The result was that a much needed and authoritative dose of reality was injected into the situation in which universities and students find themselves. This was very welcome alone. Then her credibility and grounding soared when she was asked about her own experiences as a student. Her observations about being a student at Liverpool and Leeds universities were firmly grounded in reality. Like her counterpart in the government, she comes from a rural area, the East Riding of Yorkshire, that is a POLAR4 Quintile 5 participation area (see *NOTE below). Likewise, she studied Politics during the low fee Labour Regime, this time at the University of Liverpool. She then progressed to the University of Leeds and a Postgraduate Certificate of Education before teaching in Hull for ten years. She describes the time in Leeds as a full 9 to 5 day studying for her teaching qualification. It was in complete contrast to Liverpool where she was tasked to attend for only nine hours per week as contact time. This enabled her to hold down two jobs, one in a local nursery and the other in a local pub. The experience mirrors that of many students seeking finance to help continue. It also means the Hardy fully appreciates the pressures that students are currently experiencing. However, the conclusion must be that there are many more well off students with a great deal of time on their hands. Their experience is very different and this lies at the core of an grossly unequal system.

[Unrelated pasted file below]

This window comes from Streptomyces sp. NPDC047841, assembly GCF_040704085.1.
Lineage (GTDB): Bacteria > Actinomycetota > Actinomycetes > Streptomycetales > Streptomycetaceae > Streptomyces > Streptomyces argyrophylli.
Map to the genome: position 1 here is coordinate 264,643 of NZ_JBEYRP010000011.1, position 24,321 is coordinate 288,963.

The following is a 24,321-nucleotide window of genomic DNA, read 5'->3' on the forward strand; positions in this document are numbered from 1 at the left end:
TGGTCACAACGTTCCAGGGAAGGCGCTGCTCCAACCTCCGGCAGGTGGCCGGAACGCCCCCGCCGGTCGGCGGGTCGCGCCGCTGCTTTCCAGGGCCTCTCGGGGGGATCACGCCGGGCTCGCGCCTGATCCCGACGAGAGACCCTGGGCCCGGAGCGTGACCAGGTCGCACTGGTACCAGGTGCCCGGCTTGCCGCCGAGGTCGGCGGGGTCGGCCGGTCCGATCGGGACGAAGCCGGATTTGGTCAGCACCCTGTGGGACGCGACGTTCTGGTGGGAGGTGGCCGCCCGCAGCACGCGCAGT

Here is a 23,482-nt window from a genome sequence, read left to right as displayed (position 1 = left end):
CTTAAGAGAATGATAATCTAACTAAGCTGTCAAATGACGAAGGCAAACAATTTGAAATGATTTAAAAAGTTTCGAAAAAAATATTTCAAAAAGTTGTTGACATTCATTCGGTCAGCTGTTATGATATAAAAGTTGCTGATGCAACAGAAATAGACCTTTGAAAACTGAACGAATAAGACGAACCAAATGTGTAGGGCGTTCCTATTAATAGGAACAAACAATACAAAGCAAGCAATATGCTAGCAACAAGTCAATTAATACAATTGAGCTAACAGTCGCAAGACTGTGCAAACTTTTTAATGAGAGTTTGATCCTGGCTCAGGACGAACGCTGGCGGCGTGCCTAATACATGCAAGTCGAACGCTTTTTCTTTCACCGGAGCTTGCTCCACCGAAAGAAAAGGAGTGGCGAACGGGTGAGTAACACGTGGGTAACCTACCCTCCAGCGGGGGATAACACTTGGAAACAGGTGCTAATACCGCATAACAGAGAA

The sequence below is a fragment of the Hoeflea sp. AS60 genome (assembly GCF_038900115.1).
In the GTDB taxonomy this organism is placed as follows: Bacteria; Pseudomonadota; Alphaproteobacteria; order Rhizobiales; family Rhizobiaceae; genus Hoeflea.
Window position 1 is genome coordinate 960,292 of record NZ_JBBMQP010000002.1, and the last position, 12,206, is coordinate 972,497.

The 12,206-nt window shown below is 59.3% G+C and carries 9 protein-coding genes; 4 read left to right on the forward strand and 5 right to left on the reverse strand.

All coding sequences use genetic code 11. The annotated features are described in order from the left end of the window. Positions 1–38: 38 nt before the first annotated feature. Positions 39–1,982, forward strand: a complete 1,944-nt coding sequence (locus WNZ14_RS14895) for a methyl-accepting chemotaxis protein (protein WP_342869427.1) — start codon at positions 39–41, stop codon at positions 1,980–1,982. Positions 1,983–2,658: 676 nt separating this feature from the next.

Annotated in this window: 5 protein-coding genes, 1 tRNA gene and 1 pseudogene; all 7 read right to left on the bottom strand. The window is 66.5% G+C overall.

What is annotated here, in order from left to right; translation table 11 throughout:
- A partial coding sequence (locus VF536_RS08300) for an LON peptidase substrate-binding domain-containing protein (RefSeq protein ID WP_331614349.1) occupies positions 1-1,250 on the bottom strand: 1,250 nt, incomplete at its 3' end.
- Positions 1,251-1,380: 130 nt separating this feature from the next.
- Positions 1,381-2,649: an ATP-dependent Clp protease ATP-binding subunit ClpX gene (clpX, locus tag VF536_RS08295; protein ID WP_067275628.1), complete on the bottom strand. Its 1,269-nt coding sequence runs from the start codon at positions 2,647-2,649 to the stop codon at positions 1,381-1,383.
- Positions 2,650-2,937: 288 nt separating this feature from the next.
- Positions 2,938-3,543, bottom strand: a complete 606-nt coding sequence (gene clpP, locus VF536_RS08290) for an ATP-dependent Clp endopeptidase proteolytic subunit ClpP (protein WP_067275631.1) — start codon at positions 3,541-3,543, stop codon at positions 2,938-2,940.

In addition, and unlike her government counterpart, Michelle Donelan, Hardy's constituency of Hull West and Hessle captures much of inner city Hull and POLAR4 participation Quintiles 1,2 and 3. She can easily appreciate that many of her young constituents would have a similar experience if they ventured into a university. Her time as a teacher also offers a better appreciation of what the challenges are at all levels.